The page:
HTML::Mason::Request - Mason Request Class


HTML::Mason::Request - Mason Request Class


    $m->abort (...)
    $m->comp (...)


The Request API is your gateway to all Mason features not provided by syntactic tags. Mason creates a new Request object for every web request. Inside a component you access the current request object via the global $m.


The methods comp in the Request manpage, comp_exists in the Request manpage, fetch_comp in the Request manpage, and process_comp_path in the Request manpage take a component path as argument.


abort ([return value])
Ends the current request, finishing the page without returning through components. The optional argument specifies the return value from Interp::exec; in a web environment, this ultimately becomes the HTTP status code.

abort() is implemented via die() and can thus be caught by eval().

Under the current implementation, any pending <%filter> sections will not be applied to the output after an abort. This is a known bug but there is no easy workaround.

The methods aborted and aborted_value return a boolean indicating whether the current request was aborted and the argument with which it was aborted, respectively. These would be used, for example, after an eval() returned with a non-empty $@.

Returns true or undef indicating whether the current request was aborted with abort.

Returns the argument passed to abort when the request was aborted. Returns undef if the request was not aborted or was aborted without an argument.

Returns the current base component for method and attributes. Generally set to the original page component; however, if you invoke call_method on a component, base_comp is dynamically set to that component until call_method exits. See Object-Oriented Techniques in the Devel manpage for examples of usage.

cache ([action=>'retrieve|store|expire|keys'], [key=>name], [value=>data], [keep_in_memory=>0|1], [expire options...])
$m->cache lets you store and retrieve the results of computation for improved performance. Each component has its own data cache for storing one or more key/value pairs. The cache is implemented as a DBM database. See the data caching in the Devel manpage section of the Component Developer's Guide for examples and caching strategies.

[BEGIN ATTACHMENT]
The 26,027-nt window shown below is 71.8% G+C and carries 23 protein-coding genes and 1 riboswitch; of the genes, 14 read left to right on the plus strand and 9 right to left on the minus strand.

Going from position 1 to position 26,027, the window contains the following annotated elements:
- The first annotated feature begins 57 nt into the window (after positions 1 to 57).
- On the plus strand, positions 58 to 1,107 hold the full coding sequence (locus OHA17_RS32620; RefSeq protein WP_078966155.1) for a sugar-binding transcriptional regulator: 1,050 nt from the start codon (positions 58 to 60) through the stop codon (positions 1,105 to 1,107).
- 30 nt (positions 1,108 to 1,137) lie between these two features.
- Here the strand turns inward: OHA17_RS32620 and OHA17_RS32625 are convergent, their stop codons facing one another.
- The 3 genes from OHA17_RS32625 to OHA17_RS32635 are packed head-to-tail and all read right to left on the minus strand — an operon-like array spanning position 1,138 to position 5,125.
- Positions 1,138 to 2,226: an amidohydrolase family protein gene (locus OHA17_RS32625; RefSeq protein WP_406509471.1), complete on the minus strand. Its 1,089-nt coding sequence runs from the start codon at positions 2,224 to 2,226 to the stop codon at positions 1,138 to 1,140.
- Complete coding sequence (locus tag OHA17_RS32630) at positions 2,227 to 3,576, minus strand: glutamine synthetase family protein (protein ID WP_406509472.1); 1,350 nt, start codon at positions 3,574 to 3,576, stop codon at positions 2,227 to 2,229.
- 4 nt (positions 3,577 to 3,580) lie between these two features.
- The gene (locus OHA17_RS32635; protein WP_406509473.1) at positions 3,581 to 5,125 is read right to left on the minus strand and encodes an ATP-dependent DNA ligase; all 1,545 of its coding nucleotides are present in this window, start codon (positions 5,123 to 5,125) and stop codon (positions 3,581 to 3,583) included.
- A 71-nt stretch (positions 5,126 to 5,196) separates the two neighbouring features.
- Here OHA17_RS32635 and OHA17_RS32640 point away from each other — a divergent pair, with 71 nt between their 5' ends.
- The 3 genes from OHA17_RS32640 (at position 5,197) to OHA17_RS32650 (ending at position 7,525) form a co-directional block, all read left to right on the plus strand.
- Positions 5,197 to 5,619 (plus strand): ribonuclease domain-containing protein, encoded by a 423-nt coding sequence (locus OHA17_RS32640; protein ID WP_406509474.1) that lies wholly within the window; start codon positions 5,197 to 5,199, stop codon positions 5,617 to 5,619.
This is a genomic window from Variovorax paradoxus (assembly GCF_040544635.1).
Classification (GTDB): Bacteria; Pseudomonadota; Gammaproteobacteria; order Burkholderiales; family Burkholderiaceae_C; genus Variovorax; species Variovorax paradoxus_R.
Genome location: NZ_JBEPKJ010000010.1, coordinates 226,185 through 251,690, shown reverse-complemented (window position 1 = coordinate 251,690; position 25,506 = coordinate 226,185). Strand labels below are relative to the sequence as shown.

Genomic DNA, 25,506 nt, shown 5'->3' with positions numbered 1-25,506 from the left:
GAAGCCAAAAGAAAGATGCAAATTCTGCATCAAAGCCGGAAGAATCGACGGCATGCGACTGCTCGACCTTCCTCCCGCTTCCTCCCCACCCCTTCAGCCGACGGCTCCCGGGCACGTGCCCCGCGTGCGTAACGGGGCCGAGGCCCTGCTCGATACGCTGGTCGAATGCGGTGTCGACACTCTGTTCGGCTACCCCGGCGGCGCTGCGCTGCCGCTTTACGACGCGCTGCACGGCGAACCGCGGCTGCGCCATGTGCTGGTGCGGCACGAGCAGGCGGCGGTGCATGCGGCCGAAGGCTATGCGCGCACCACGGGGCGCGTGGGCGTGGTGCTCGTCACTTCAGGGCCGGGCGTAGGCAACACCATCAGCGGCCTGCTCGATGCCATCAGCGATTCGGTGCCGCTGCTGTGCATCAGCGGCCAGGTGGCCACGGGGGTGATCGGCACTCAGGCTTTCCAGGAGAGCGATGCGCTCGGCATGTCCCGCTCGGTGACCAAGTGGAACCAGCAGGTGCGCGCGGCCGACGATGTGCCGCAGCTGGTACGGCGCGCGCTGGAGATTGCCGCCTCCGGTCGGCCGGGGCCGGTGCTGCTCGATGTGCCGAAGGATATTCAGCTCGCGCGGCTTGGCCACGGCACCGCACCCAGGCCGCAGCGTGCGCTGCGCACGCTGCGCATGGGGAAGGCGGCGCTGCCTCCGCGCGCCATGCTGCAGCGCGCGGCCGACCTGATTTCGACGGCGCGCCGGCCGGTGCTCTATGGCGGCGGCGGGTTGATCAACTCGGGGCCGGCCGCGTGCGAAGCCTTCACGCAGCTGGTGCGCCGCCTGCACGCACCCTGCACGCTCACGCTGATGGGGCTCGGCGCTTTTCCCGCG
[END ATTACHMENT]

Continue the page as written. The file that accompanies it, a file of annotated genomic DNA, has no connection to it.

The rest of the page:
The argument to action is one of:

o retrieve: returns the cache value if successful, or undef if there was no value or if it has expired.

o store: stores a new cache value under the given key. Default key is 'main'. Returns the value being stored if successful.

o expire: expires a given cache value or values. key may be a single key or a list reference. Default key is 'main'.

o keys: returns a list of all the keys in the cache.

value defines what to store. It can be a scalar or a reference to an arbitrary data structure. The allowable size depends on your DBM implementation.

keep_in_memory indicates whether to save the value in memory once it is retrieved. Default is 0, meaning that the value will be retrieved from the cache file each time. If 1, each child server that retrieves this value will save its own copy, which can result in substantial memory usage for larger values. Use sparingly.

The various expiration options are:

o expire_at: takes an absolute expiration time, in Perl time() format (number of seconds since the epoch)

o expire_in: takes a relative expiration time of the form ``<num><unit>'', where <num> is a positive number and <unit> is one of seconds, minutes, hours, days, or weeks, or any abbreviation thereof. E.g. ``10min'', ``30m'', ``1hour''.

o expire_next: takes a string, either 'hour' or 'day'. It indicates an expiration time at the top of the next hour or day.

o expire_if: calls a given anonymous subroutine and expires if the subroutine returns a non-zero value. The subroutine is called with one parameter, the time when the cache value was last written.

cache_self (... same as cache options...)
Uses $m->cache to cache the entire output and/or the return value of the current component. It is typically used right at the top of an <%init%> section.

To cache the component's output:

        return if $m->cache_self(expire_in=>'3 hours'[, key=>'fookey']);
        ... <rest of init> ...

To cache the component's return value:

        my ($retval,$cached) = $m->cache_self
            (expire_in=>'3 hours'[, key=>'fookey']);
        return $retval if $cached;
        ... <rest of init> ...

This only works with scalar and reference return values.

$m->cache_self handles both the retrieve and store, so you can pass both kinds of options to it. See $m->cache for an explanation of options.

$m->cache_self uses a bit of magic to accomplish everything in one line. You can use it without understanding it, but if you're curious, here's how it works:

o A component foo calls $m->cache_self for the first time.

o $m->cache_self sees that the cache is empty and calls foo again recursively, with a STORE option to capture its content into a buffer.

o foo again calls $m->cache_self which immediately returns 0 this time.

o foo goes about its business and generates content into the $m->cache_self buffer.

o When control is returned to $m->cache_self, it stores the content and return value in the cache and also outputs the content normally. Finally $m->cache_self returns the list (retval,1) which in turn causes foo to return immediately.

Returns the arguments passed by the component at the specified stack level. Use a positive argument to count from the current component and a negative argument to count from the component at the bottom of the stack. e.g.
    $m->caller_args(0)   # arguments passed to current component
    $m->caller_args(1)   # arguments passed to component that called us
    $m->caller_args(-1)  # arguments passed to first component executed

When called in scalar context, a hash reference is returned. When called in list context, a list of arguments (which may be assigned to a hash) is returned.